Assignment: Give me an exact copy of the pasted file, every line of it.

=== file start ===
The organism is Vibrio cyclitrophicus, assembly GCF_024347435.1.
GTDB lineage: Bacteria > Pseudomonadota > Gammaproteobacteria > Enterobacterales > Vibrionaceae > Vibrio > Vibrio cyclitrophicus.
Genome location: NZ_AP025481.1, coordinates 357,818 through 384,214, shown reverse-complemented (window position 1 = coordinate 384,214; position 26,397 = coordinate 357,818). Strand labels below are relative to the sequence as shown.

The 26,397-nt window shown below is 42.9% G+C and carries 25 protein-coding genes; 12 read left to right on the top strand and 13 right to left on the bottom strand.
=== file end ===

The organism is Vibrio cyclitrophicus, assembly GCF_024347435.1.
GTDB lineage: Bacteria > Pseudomonadota > Gammaproteobacteria > Enterobacterales > Vibrionaceae > Vibrio > Vibrio cyclitrophicus.
Genome location: NZ_AP025481.1, coordinates 357,818 through 384,214, shown reverse-complemented (window position 1 = coordinate 384,214; position 26,397 = coordinate 357,818). Strand labels below are relative to the sequence as shown.

The 26,397-nt window shown below is 42.9% G+C and carries 25 protein-coding genes; 12 read left to right on the top strand and 13 right to left on the bottom strand.